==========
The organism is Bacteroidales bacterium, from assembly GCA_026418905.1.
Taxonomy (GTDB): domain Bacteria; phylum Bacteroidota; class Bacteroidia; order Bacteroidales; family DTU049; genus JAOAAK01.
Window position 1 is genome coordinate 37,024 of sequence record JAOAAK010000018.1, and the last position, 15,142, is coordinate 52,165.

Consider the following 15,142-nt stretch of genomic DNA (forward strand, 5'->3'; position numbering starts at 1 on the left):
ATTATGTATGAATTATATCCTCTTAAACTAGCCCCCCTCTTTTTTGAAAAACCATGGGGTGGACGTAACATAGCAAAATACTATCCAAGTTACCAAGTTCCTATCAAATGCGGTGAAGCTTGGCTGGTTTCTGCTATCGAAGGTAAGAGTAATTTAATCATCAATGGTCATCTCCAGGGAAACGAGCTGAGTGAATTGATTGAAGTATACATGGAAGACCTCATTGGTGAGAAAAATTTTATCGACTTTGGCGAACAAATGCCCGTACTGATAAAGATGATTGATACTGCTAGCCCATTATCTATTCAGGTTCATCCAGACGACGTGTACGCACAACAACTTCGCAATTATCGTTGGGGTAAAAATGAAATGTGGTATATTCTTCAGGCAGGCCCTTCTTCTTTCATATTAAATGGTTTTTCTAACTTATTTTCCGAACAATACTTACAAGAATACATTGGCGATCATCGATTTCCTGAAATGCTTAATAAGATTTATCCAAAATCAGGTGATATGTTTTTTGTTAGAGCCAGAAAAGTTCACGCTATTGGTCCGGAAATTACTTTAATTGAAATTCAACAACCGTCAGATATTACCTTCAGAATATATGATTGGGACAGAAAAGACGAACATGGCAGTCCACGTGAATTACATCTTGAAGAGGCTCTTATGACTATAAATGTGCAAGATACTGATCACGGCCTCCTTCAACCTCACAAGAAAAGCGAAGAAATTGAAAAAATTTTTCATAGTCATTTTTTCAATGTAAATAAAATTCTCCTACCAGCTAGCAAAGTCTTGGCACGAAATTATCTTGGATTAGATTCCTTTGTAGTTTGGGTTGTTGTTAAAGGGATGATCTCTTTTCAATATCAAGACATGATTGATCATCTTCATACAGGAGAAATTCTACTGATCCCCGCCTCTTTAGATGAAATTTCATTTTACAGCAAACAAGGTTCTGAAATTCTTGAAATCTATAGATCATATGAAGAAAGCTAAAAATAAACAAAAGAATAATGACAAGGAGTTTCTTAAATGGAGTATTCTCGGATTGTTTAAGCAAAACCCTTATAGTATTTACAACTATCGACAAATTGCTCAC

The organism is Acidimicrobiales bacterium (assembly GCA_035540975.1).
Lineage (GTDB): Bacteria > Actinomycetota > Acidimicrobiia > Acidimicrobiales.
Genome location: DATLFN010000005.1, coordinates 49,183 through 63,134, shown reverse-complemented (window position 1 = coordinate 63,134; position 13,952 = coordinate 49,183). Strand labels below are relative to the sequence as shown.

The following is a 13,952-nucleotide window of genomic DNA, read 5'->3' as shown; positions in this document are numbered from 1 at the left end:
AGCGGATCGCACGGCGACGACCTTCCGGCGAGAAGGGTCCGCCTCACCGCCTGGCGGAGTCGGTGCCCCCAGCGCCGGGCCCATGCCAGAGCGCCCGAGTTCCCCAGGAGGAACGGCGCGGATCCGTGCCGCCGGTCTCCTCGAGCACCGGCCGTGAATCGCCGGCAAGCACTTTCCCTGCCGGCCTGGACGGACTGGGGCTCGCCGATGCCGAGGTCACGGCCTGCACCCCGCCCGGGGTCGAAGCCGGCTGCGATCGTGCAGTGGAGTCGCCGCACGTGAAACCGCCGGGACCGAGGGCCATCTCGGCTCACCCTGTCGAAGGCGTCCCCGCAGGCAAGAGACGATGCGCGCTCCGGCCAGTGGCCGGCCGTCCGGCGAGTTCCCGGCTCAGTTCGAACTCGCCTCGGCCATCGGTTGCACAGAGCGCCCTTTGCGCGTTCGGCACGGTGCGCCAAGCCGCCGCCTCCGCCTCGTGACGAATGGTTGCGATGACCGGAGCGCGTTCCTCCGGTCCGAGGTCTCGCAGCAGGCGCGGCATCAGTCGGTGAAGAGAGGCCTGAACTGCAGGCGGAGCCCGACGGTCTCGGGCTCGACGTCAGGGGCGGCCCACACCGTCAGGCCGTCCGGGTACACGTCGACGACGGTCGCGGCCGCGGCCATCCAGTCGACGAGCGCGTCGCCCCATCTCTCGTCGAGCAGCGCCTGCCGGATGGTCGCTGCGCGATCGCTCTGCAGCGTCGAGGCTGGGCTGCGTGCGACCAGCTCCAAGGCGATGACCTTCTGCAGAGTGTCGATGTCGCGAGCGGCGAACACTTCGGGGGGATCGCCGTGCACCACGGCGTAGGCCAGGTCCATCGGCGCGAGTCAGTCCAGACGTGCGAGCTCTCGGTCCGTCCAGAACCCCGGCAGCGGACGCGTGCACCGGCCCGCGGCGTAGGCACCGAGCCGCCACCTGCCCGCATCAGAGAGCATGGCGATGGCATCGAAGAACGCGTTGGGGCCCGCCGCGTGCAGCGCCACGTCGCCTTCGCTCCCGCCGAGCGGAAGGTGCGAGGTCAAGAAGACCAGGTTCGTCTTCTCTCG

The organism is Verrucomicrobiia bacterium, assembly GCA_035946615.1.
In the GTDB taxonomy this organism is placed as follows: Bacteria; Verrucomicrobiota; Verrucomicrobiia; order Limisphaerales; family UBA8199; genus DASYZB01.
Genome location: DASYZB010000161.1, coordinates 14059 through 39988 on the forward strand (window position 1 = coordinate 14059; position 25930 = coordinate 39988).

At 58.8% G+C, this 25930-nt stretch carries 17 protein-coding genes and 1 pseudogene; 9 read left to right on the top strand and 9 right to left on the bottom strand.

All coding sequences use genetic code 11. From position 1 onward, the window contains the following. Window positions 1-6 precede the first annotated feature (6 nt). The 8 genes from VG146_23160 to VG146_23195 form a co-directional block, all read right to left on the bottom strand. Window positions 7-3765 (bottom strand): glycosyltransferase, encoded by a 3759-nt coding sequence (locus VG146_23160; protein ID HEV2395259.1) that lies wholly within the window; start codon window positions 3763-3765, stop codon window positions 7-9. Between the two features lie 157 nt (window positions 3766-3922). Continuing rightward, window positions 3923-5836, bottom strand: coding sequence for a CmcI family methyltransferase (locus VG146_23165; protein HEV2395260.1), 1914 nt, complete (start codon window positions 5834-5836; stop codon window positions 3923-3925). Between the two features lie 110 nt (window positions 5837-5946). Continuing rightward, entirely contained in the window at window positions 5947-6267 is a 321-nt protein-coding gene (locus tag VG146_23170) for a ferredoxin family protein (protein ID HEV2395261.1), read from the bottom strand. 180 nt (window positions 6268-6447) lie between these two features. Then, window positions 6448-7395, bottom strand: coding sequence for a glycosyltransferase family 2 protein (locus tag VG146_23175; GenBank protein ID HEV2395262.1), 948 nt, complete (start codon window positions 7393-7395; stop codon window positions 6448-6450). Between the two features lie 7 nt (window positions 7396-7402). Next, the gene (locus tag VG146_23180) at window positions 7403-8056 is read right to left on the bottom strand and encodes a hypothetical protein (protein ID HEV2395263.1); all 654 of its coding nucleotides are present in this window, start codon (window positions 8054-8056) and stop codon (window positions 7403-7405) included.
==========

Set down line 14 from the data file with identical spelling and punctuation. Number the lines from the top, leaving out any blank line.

At 58.8% G+C, this 25930-nt stretch carries 17 protein-coding genes and 1 pseudogene; 9 read left to right on the top strand and 9 right to left on the bottom strand.